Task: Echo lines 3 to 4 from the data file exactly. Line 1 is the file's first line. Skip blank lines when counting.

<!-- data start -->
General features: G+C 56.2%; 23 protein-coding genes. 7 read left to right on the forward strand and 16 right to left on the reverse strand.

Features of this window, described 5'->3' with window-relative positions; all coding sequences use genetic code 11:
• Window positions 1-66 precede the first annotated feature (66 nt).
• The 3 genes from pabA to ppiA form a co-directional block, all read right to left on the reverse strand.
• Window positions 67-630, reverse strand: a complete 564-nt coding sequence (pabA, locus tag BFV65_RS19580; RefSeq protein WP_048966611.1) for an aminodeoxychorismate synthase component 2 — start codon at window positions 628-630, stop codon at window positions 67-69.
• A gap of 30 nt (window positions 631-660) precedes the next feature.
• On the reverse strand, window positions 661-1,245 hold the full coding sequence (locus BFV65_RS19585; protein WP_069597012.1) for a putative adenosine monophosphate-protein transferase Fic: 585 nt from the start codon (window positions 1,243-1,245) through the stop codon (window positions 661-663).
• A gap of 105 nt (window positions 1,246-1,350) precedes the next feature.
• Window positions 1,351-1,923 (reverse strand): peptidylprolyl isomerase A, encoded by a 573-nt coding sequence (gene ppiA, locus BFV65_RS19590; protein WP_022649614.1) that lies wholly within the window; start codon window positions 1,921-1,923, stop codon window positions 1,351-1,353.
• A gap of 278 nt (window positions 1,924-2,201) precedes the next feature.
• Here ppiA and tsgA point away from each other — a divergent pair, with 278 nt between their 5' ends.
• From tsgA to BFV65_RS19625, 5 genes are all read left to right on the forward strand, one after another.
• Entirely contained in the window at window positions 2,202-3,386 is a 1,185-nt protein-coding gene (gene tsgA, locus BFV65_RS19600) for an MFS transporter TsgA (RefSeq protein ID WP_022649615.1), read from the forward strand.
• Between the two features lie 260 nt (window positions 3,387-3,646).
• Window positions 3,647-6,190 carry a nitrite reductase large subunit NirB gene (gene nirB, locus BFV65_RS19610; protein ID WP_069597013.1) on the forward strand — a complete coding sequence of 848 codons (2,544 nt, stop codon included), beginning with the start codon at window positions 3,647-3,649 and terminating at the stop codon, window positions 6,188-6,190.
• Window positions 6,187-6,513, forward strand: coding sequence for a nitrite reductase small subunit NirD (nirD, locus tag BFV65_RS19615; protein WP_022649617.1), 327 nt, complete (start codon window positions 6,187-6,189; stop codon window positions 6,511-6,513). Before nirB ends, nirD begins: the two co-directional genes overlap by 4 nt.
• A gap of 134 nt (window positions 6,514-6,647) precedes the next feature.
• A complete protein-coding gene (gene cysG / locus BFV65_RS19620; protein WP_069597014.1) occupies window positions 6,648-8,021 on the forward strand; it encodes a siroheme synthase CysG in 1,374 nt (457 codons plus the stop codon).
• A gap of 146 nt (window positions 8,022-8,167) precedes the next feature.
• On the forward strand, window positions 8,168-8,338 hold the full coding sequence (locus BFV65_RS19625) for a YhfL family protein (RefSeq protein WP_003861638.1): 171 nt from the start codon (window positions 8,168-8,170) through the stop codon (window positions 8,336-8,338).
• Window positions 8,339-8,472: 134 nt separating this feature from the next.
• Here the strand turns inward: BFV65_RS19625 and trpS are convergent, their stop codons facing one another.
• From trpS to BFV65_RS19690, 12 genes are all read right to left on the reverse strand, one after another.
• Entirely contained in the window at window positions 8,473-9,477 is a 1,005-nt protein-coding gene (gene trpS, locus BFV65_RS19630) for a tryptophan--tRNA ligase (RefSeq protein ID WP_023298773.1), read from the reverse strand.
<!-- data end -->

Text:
• Window positions 1-66 precede the first annotated feature (66 nt).
• The 3 genes from pabA to ppiA form a co-directional block, all read right to left on the reverse strand.